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Journal of Modern Literature 25.2 (2001-2002) 141-145

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Musical Counterpoint in Albert Camus' L'étranger

Deborah Weagel
University of New Mexico

It is, of course, a matter of frequent occurrence for two or more persons to talk at the same time, and at a party where there are several conversations going on at once it is perfectly possible to station oneself between two groups and follow two conversations simultaneously. 1

Albert Camus' novel L'étranger has been critiqued for over half a century, but very little research has been done on this text from a musico-literary perspective. One might ask if Camus had a strong enough foundation, consciously or unconsciously, to incorporate musical vocabulary, metaphors, and/or structures in L'étranger. We may question the extent to which he was interested in music and whether there were any particular musical influences in his life in general, and more specifically, at the time he conceived and wrote the novel. Several texts reveal that Camus was exposed to music as a young boy, that he wrote some essays on music, and that he listened to music as an adult. 2 He was attracted to traditional, tonal music, and admired such composers as J.S. Bach, Mozart, Beethoven, and Mahler. 3 Furthermore, his second wife, Francine Faure, was a pianist who specialized in the music of Bach; and he married her prior to the publication of L'étranger. [End Page 141]

Camus' interest in traditional music and composers is significant because many of the musical structures found in L'étranger are connected to tonal music. 4 Although the novel is not consistently musical throughout, there are two unique passages that exhibit contrapuntal qualities. These excerpts demonstrate that Camus was able to create complex structures of multiple voices occurring simultaneously. The first scene occurs in Part I of the novel and deals with the playing of the flute as the climax of the scene is building. The second scene occurs in Part II when Marie visits Meursault in prison. The counterpoint found in both passages can be related to Baroque music and its particularly dense textures.

Very generally, counterpoint in music can be defined as two or more melodic lines that occur concurrently. A composer can write melodies for multiple voices that are to be heard at the same time, and the written score can show how the various parts are intertwined. Yet an author faces particular challenges, without the same capacity to create musical counterpoint in a text. Some writers, rather than visually showing the counterpoint, verbally describe it. Camus, for example, does not attempt to stack the voices the way they would be seen in a musical score, but instead tells how they are layered one upon another. 5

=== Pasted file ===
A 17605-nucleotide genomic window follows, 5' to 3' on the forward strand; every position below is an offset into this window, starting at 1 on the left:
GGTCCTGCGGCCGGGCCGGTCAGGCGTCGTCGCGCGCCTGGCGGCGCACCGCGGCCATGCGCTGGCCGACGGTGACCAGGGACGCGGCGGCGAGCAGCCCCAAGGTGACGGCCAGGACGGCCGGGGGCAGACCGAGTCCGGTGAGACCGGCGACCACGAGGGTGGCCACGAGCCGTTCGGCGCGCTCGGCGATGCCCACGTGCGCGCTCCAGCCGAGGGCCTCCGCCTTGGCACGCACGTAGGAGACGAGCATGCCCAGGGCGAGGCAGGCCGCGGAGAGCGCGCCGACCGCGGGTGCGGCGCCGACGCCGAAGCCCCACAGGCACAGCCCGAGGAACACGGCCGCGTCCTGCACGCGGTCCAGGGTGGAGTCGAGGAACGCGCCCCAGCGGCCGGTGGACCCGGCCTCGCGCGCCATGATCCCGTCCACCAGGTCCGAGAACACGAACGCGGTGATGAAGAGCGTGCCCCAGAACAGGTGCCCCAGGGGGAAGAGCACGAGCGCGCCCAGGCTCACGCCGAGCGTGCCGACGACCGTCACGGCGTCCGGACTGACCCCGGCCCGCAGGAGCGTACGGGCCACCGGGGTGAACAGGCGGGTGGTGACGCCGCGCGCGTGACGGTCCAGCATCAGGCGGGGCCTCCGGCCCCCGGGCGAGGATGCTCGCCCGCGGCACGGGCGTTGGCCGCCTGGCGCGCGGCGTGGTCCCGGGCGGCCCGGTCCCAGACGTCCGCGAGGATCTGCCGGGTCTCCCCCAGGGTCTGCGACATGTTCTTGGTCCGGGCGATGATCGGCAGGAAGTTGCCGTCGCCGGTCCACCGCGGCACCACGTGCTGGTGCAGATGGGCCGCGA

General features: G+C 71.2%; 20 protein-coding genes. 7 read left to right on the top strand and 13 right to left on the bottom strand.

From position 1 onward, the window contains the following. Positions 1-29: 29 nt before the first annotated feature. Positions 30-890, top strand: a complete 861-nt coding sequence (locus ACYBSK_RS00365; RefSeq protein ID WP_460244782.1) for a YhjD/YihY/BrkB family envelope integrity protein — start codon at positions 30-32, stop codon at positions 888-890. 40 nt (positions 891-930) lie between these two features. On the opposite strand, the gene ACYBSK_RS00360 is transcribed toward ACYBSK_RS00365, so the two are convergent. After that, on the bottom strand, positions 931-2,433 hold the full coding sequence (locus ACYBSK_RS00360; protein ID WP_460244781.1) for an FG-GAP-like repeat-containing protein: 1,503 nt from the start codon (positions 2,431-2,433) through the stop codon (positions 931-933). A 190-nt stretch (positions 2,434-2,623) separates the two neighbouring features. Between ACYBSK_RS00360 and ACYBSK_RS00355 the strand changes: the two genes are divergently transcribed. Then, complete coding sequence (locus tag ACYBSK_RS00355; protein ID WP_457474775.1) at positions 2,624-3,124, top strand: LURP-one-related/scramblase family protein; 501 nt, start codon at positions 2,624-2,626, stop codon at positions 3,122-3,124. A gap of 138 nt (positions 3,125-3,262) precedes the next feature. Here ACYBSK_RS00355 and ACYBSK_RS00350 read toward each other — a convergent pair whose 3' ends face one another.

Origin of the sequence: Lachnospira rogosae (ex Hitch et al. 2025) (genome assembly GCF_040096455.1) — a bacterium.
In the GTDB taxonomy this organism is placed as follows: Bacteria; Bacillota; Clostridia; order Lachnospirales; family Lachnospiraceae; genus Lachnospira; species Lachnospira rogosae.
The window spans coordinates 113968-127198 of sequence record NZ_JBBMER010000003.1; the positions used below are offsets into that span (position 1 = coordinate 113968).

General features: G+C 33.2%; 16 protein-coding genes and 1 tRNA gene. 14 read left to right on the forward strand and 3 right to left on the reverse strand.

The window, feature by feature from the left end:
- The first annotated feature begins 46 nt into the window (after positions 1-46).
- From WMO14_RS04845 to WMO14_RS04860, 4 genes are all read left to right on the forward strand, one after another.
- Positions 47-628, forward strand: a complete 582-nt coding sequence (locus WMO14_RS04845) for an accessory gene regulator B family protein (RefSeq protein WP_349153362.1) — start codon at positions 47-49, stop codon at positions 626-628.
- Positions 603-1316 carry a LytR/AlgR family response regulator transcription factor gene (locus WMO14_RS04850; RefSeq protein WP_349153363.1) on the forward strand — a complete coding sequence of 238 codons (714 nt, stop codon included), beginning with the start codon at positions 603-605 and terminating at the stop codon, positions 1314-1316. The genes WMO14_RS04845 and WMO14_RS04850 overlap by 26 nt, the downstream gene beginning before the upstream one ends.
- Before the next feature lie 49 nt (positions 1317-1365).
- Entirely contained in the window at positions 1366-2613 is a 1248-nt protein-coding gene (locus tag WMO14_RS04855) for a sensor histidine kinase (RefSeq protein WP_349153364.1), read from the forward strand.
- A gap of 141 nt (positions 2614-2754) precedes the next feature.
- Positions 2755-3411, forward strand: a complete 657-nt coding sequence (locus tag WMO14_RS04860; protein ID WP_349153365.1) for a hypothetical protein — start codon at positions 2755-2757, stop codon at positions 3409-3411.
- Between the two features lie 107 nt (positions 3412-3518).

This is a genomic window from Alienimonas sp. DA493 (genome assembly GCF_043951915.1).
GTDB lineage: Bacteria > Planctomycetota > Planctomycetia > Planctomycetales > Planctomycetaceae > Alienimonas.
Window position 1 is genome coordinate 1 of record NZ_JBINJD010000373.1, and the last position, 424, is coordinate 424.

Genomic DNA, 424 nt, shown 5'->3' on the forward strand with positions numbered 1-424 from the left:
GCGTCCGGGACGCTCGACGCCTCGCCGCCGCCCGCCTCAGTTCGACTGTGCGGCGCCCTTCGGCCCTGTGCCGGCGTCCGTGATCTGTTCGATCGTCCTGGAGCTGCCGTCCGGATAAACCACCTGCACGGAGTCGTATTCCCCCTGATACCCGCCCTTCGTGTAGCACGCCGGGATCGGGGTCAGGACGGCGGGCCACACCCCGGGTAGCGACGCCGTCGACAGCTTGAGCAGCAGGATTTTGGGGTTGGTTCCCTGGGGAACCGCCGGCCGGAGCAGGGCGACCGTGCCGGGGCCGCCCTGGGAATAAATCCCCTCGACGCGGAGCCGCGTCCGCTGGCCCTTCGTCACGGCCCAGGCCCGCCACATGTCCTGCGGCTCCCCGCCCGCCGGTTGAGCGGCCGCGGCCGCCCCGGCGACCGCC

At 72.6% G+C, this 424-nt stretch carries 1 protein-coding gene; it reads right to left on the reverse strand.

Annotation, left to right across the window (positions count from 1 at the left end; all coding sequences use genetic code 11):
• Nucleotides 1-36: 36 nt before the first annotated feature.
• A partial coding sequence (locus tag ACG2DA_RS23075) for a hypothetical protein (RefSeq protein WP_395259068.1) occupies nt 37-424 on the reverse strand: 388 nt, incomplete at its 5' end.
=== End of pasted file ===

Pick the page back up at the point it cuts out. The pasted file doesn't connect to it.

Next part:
The passage at the end of Part I of the novel which involves the flute player is highly contrapuntal. There are some key words or phrases that help the reader tune in to the musical polyphony. One of the Arabs ". . . soufflait dans un petit roseau et répétait sans cesse . . . les trois notes qu'il obtenait de son instrument" (p. 89) [was blowing through a little reed over and over again . . . repeating the only three notes he could get out of his instrument] (p. 55). 6 Here the words "repeating" and "three notes" are significant. It is not clear whether or not the notes are repeated forming a specific pattern, or whether the notes were played randomly, thus not forming a pattern. If there is either a melodic or a rhythmic pattern, or both, an ostinato would be created. If the notes are executed melodically or rhythmically at random, or both—the variety possible with only three notes—this would allow at least a sense of a quasi-ostinato. According to the Norton/Grove Concise Encyclopedia of Music, an ostinato is ". . . the repetition of a musical pattern many times in succession." 7

The scene in Part I can be related to the music of the eighteenth century because of the other contrapuntal voices that interact simultaneously with the ostinato. 8...


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